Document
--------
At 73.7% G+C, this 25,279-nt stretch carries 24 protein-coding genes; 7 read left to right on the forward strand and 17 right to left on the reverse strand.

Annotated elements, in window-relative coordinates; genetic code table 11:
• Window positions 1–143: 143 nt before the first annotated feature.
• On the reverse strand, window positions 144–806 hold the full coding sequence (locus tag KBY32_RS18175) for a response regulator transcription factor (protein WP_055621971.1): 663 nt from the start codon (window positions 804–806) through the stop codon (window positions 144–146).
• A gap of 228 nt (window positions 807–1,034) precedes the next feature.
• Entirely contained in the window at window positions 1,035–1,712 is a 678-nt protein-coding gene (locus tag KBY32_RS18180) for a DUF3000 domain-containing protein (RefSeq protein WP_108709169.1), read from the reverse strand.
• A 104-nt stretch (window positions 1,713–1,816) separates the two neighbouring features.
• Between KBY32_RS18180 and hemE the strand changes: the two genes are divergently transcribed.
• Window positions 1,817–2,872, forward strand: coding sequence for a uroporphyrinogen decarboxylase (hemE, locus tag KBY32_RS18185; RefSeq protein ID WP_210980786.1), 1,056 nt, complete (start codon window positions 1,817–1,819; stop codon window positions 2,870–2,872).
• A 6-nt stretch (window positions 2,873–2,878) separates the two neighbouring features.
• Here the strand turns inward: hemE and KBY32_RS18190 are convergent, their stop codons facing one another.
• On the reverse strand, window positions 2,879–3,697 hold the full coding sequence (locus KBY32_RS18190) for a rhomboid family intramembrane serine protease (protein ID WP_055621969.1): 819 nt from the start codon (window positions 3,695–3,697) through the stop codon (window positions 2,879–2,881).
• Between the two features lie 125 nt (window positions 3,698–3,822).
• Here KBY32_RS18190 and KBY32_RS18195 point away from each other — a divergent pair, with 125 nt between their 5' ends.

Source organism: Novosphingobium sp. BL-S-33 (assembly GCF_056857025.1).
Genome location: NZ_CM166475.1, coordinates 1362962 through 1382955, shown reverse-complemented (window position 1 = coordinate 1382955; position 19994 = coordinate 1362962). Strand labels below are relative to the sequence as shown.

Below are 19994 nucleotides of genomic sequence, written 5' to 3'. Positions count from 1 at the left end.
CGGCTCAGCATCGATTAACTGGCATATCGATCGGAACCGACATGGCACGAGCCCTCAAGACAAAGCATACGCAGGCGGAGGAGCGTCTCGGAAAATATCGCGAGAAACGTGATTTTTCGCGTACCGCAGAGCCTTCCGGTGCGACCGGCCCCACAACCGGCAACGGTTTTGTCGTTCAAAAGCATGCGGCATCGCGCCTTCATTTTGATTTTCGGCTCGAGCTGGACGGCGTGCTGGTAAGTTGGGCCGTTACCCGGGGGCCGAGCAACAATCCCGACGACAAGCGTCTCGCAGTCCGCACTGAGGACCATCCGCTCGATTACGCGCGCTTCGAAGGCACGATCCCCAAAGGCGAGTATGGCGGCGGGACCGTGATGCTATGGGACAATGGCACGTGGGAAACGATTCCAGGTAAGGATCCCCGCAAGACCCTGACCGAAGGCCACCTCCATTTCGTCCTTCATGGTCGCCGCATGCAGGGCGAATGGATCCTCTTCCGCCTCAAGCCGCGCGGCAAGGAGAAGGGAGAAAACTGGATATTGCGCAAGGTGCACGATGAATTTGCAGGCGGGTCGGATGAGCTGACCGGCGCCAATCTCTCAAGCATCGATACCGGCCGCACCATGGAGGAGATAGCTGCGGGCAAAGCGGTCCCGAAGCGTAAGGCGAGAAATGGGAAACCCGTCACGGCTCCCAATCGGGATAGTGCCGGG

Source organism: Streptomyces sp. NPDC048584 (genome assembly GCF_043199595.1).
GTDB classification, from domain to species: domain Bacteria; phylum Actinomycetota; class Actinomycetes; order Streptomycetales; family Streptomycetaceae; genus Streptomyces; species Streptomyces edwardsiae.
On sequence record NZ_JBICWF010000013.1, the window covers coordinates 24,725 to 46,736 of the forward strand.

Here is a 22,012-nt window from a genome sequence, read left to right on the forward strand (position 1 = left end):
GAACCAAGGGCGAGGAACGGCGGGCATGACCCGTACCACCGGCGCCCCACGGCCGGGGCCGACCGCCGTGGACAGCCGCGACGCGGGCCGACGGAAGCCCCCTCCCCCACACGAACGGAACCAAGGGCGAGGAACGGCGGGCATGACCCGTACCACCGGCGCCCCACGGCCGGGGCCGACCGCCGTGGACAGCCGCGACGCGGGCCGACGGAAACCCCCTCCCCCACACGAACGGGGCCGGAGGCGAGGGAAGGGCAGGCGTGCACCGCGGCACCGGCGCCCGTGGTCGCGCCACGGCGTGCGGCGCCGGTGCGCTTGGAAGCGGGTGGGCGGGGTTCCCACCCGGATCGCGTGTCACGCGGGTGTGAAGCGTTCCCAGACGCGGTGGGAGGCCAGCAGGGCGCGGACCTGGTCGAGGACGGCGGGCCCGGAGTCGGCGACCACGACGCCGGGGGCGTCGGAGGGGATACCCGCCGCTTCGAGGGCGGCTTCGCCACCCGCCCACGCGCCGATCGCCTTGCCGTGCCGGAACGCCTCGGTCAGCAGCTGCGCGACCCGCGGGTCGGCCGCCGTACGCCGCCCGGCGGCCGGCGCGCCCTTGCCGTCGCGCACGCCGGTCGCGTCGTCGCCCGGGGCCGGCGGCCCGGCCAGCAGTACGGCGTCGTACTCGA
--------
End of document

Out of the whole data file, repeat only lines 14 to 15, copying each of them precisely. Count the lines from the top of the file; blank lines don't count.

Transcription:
• Here KBY32_RS18190 and KBY32_RS18195 point away from each other — a divergent pair, with 125 nt between their 5' ends.

Source organism: Novosphingobium sp. BL-S-33 (assembly GCF_056857025.1).